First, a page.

Regression Analysis: Linear regression, Regression lines, Regression equations

Recently updated on April 13th, 2023 at 05:57 pm

Lines of Regression

The Regression Line is the line that best fits the data, such that the overall distance from the line to the points (variable values) plotted on a graph is the smallest. In other words, a line used to minimize the squared deviations of predictions is called as the regression line.

There are as many numbers of regression lines as variables. Suppose we take two variables, say X and Y, then there will be two regression lines:

  • Regression line of Y on X:This gives the most probable values of Y from the given values of X.
  • Regression line of X on Y:This gives the most probable values of X from the given values of Y.

The algebraic expression of these regression lines is called as Regression Equations. There will be two regression equations for the two regression lines.

The correlation between the variables depend on the distance between these two regression lines, such as the nearer the regression lines to each other the higher is the degree of correlation, and the farther the regression lines to each other the lesser is the degree of correlation.

The correlation is said to be either perfect positive or perfect negative when the two regression lines coincide, i.e. only one line exists. In case, the variables are independent; then the correlation will be zero, and the lines of regression will be at right angles, i.e. parallel to the X axis and Y axis.

The regression lines cut each other at the point of average of X and Y. This means, from the point where the lines intersect each other the perpendicular is drawn on the X axis we will get the mean value of X. Similarly, if the horizontal line is drawn on the Y axis we will get the mean value of Y.

The two basic types of regression are linear regression and multiple linear regressions, although there are non-linear regression methods for more complicated data and analysis. Linear regression uses one independent variable to explain or predict the outcome of the dependent variable Y, while multiple regressions use two or more independent variables to predict the outcome.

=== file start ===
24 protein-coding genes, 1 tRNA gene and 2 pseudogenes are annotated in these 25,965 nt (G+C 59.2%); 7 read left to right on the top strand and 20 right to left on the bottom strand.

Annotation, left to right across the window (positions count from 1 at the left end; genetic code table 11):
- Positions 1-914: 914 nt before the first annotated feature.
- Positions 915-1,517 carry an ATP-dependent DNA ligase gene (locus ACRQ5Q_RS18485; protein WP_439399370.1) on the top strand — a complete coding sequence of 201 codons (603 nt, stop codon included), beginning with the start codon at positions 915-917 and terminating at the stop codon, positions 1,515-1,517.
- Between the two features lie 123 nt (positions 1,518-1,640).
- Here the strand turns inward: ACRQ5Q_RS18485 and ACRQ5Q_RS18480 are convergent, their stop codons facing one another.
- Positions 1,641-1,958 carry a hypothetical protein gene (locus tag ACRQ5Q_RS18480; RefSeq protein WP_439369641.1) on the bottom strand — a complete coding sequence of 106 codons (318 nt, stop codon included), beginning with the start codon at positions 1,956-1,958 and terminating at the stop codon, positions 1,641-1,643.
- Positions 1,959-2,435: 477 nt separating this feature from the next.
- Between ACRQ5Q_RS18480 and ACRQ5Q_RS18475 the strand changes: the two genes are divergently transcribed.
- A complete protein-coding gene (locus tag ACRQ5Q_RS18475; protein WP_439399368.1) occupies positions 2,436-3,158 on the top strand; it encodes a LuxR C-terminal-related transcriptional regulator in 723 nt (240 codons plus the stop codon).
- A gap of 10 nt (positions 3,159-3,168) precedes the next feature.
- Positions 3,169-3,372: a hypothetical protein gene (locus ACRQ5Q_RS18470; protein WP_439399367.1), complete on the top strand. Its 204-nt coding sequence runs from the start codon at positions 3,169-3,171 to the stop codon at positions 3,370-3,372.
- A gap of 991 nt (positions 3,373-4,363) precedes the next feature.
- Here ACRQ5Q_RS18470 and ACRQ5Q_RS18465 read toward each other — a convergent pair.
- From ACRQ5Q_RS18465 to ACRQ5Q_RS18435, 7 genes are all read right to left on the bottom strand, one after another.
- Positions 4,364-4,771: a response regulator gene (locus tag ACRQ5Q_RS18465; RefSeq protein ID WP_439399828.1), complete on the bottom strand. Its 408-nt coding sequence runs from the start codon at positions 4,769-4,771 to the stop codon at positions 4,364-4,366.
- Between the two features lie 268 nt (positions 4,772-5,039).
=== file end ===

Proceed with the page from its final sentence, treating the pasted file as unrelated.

Regression can help finance and investment professionals as well as professionals in other businesses. Regression can also help predict sales for a company based on weather, previous sales, GDP growth or other types of conditions. The capital asset pricing model (CAPM) is an often-used regression model in finance for pricing assets and discovering costs of capital.

The general form of each type of regression is:

  • Linear regression: Y = a + bX + u
  • Multiple regression: Y = a + b1X1 + b2X2 + b3X3 + … + btXt + u

Where:

Y = the variable that you are trying to predict (dependent variable).

X = the variable that you are using to predict Y (independent variable).

a = the intercept.

b = the slope.

u = the regression residual.

Regression takes a group of random variables, thought to be predicting Y, and tries to find a mathematical relationship between them. This relationship is typically in the form of a straight line (linear regression) that best approximates all the individual data points. In multiple regression, the separate variables are differentiated by using numbers with subscripts.